by Dinesh Thakur Category: Operator

Arithmetic operators are used to perform arithmetic operations on arithmetic operands, i. e., operands of integral as well as floating type. Recall that an integral type includes all forms of char and int types, whereas the floating-point types include the float, double and long double types. These operations include addition (+), subtraction (- ), multiplication (*), division (!), modulo arithmetic (%), increment (++), decrement (-- ), unary plus (+) and unary minus (- ). They can be grouped into three categories: unary operators, multiplicative operators and additive operators. The arithmetic operators are summarized in Table.

Additive and Multiplicative Operators

The additive operators include addition (+) and subtraction (-) operators. They are binary infix operators that operate on two arithmetic operands, as in a + b and a - b.

The multiplicative operators include three operators: multiplication (*),division (/) and modulo arithmetic (%), i. e., remainder after integer division. These are binary infix operators that operate on two arithmetic operands, as in a * b, a I b and a %b.

The multiplication and division operators operate on any arithmetic operands-both integral and floating-type. As the multiplication symbol is not explicitly written in mathematical expressions, we tend to forget it in C expressions. However, remember that the multiplication operator must be explicitly written in a C expression. Thus, the mathematical expression abc should be written in C language as a * b * c.

                                  Arithmetic operators in the C language

Operator group

Operator

Description

Example

Associativity

Unary operators

           +

Unary plus

        +a

Right to left

           -

Unary minus

        - a

          ++

Prefix increment

Postfix increment

      ++x

      X++

          - -

Prefix decrement

Postfix decrement

       --x

       x--

Multiplicative

           *

Multiplication

      a*b

Left to right

           /

Division

      a/b

          %

Modulo arithmetic

      A%b

Additive operators

          +

Addition

      A+b

Left to right

           -

Subtraction

      a-b

The result of the division operator(/) depends on the type of operands. If both the operands are integral, the result is truncated to the integer value, e. g., 7 I 4 evaluates as 1. However, if either or both operands are floating-type, the result is also floating-type, e. g., the expressions 7.0/4, 7/4.0 and 7.0/4.0 evaluate as 1.75. The modulo arithmetic operator works only with integral operands such as the various int and char types. It gives the remainder after integer division, e.g., 7 % s evaluates as 2, whereas 13 % s evaluates as 3.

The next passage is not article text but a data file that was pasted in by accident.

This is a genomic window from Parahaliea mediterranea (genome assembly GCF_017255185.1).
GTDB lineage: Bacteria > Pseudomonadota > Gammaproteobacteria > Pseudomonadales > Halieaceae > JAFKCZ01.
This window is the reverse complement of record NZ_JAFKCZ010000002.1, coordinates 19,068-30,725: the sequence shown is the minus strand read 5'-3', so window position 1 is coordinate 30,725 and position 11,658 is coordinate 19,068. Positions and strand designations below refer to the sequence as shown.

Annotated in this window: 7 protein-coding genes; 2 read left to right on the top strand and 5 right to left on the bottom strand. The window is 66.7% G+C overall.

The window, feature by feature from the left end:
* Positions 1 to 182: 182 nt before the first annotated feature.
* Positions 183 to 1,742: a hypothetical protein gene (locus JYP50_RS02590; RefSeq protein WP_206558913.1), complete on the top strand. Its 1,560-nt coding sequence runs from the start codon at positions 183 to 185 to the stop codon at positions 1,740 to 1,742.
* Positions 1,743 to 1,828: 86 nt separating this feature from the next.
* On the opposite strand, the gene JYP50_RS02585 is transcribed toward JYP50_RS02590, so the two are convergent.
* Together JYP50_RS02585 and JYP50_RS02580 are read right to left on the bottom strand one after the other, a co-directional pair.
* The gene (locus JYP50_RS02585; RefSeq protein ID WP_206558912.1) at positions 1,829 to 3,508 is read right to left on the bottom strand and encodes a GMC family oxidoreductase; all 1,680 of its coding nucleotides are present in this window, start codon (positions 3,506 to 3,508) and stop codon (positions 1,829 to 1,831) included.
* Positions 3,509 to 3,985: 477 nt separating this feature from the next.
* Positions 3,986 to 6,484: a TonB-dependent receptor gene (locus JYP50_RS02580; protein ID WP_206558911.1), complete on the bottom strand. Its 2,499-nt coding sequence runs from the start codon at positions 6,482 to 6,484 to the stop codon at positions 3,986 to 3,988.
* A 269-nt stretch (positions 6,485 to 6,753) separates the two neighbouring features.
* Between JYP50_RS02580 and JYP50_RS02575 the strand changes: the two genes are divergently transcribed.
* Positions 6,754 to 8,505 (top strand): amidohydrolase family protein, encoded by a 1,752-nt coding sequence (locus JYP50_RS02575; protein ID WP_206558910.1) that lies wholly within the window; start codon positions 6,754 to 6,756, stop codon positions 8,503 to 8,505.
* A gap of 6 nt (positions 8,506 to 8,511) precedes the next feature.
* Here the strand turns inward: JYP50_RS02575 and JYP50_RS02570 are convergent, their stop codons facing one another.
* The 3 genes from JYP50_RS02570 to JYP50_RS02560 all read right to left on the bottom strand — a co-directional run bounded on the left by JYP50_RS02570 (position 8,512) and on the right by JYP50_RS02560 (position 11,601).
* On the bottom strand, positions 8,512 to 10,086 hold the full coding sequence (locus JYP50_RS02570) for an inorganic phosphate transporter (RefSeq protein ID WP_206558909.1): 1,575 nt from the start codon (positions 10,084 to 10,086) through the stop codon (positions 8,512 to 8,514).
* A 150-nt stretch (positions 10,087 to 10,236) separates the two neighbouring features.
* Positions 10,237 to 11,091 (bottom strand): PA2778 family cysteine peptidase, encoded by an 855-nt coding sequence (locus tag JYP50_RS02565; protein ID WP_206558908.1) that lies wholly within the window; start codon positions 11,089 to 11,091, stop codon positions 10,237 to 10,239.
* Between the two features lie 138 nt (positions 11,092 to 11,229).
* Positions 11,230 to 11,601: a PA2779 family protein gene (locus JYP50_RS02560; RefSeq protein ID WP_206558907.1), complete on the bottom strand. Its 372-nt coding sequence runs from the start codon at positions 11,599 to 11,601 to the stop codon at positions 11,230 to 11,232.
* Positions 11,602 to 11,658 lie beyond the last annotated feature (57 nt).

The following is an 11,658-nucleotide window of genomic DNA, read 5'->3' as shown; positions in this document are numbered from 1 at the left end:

The C language does not provide exponentiation operator available in programming languages like FORTRAN and BASIC. Quantities involving small powers such as a2 and a3 are represented using direct multiplication, as in a*a and  a*a*a, respectively. The expression xY is written using standard library function pow (for power) as pow (x, y).

Unary and Arithmetic Operators

The unary arithmetic operators include unary plus (+),unary minus (- ), increment (++) and decrement (--). These operators operate on arithmetic operands. Unary plus and unary minus are prefix operators, e.g., -a, +10. 25, etc. The unary minus operator negates the value of its operand, whereas the unary plus operator has no effect on the value of its operand. Note that the symbols for the unary plus and unary minus operators are the same as those of the addition and subtraction operators, respectively.

The increment operator (++) increments the value of the operand by 1, while the decrement operator (-- ) decrements the value of the operand by 1. These operators must be written without a space between the two '+' or'-' symbols. They can only be used with modifiable lvalues (such as variables) and not with constants and expressions.

The increment and decrement operators can be used either in prefix form, as in ++x, or in postfix form, as in x++. Although both the forms modify the value of the operand by 1, there is a subtle difference. In the prefix form, the value of the operand is first incremented and then used, whereas in the postfix form, the value of operand is first used and then incremented.

The associativity of operators decides the order in which operators at the same precedence level are bound to operands. The unary and assignment operators have right-to left associativity. If an expression contains more than one unary operator, they are bound to operands from right to left. Remember that only unary operators, assignment operators and conditional operator (?:) have right-to-left associativity. All other operators in C language have left-to-right associativity.

The multiplicative operators have left-to-right associativity. They are bound to operands in the order of their occurrence in an expression from left to right. For example, the expression a*b/c*d is interpreted as ( (a*b) /c) *d, i.e., multiplication of a and b is performed first followed by division and second multiplication. Similarly, the additive operators also have left-to-right associativity.



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